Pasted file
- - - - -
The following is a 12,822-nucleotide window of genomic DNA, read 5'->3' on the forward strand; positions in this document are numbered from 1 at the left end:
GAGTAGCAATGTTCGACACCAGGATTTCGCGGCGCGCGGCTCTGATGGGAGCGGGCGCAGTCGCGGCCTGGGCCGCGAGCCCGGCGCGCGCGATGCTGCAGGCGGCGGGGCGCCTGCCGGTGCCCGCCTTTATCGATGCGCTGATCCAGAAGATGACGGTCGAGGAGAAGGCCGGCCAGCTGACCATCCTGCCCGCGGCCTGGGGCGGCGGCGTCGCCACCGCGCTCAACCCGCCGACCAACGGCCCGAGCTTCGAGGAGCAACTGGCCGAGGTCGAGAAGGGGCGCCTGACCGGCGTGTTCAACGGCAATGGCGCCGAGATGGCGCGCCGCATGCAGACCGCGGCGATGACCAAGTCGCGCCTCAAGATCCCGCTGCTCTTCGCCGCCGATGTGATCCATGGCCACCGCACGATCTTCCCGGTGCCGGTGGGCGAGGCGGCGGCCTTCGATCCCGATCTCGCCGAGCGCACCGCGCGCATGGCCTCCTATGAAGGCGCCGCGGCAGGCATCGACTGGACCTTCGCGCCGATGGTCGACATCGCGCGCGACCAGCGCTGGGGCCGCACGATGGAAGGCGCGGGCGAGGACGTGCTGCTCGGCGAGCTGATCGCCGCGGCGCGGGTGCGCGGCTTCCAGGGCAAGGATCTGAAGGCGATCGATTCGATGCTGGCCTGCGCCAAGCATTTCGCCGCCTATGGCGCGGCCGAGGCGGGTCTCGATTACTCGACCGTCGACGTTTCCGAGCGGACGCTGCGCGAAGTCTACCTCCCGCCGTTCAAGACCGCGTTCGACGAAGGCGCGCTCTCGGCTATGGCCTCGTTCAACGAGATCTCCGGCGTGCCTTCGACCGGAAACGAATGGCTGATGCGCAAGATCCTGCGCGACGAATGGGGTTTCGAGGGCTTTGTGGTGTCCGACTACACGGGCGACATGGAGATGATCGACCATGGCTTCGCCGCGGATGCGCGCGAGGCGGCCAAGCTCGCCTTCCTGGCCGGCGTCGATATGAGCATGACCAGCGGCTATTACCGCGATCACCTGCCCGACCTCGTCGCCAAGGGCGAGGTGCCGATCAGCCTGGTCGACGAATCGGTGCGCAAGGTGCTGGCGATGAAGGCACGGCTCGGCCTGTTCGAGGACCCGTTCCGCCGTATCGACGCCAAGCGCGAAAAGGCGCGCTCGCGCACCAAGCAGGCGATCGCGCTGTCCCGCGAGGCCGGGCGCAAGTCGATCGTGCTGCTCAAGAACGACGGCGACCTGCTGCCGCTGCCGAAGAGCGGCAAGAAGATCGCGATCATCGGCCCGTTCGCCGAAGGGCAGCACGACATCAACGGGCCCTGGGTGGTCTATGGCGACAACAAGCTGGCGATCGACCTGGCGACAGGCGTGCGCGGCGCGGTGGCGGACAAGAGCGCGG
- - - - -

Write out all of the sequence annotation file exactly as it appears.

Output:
The following is a 12,822-nucleotide window of genomic DNA, read 5'->3' on the forward strand; positions in this document are numbered from 1 at the left end:
GAGTAGCAATGTTCGACACCAGGATTTCGCGGCGCGCGGCTCTGATGGGAGCGGGCGCAGTCGCGGCCTGGGCCGCGAGCCCGGCGCGCGCGATGCTGCAGGCGGCGGGGCGCCTGCCGGTGCCCGCCTTTATCGATGCGCTGATCCAGAAGATGACGGTCGAGGAGAAGGCCGGCCAGCTGACCATCCTGCCCGCGGCCTGGGGCGGCGGCGTCGCCACCGCGCTCAACCCGCCGACCAACGGCCCGAGCTTCGAGGAGCAACTGGCCGAGGTCGAGAAGGGGCGCCTGACCGGCGTGTTCAACGGCAATGGCGCCGAGATGGCGCGCCGCATGCAGACCGCGGCGATGACCAAGTCGCGCCTCAAGATCCCGCTGCTCTTCGCCGCCGATGTGATCCATGGCCACCGCACGATCTTCCCGGTGCCGGTGGGCGAGGCGGCGGCCTTCGATCCCGATCTCGCCGAGCGCACCGCGCGCATGGCCTCCTATGAAGGCGCCGCGGCAGGCATCGACTGGACCTTCGCGCCGATGGTCGACATCGCGCGCGACCAGCGCTGGGGCCGCACGATGGAAGGCGCGGGCGAGGACGTGCTGCTCGGCGAGCTGATCGCCGCGGCGCGGGTGCGCGGCTTCCAGGGCAAGGATCTGAAGGCGATCGATTCGATGCTGGCCTGCGCCAAGCATTTCGCCGCCTATGGCGCGGCCGAGGCGGGTCTCGATTACTCGACCGTCGACGTTTCCGAGCGGACGCTGCGCGAAGTCTACCTCCCGCCGTTCAAGACCGCGTTCGACGAAGGCGCGCTCTCGGCTATGGCCTCGTTCAACGAGATCTCCGGCGTGCCTTCGACCGGAAACGAATGGCTGATGCGCAAGATCCTGCGCGACGAATGGGGTTTCGAGGGCTTTGTGGTGTCCGACTACACGGGCGACATGGAGATGATCGACCATGGCTTCGCCGCGGATGCGCGCGAGGCGGCCAAGCTCGCCTTCCTGGCCGGCGTCGATATGAGCATGACCAGCGGCTATTACCGCGATCACCTGCCCGACCTCGTCGCCAAGGGCGAGGTGCCGATCAGCCTGGTCGACGAATCGGTGCGCAAGGTGCTGGCGATGAAGGCACGGCTCGGCCTGTTCGAGGACCCGTTCCGCCGTATCGACGCCAAGCGCGAAAAGGCGCGCTCGCGCACCAAGCAGGCGATCGCGCTGTCCCGCGAGGCCGGGCGCAAGTCGATCGTGCTGCTCAAGAACGACGGCGACCTGCTGCCGCTGCCGAAGAGCGGCAAGAAGATCGCGATCATCGGCCCGTTCGCCGAAGGGCAGCACGACATCAACGGGCCCTGGGTGGTCTATGGCGACAACAAGCTGGCGATCGACCTGGCGACAGGCGTGCGCGGCGCGGTGGCGGACAAGAGCGCGG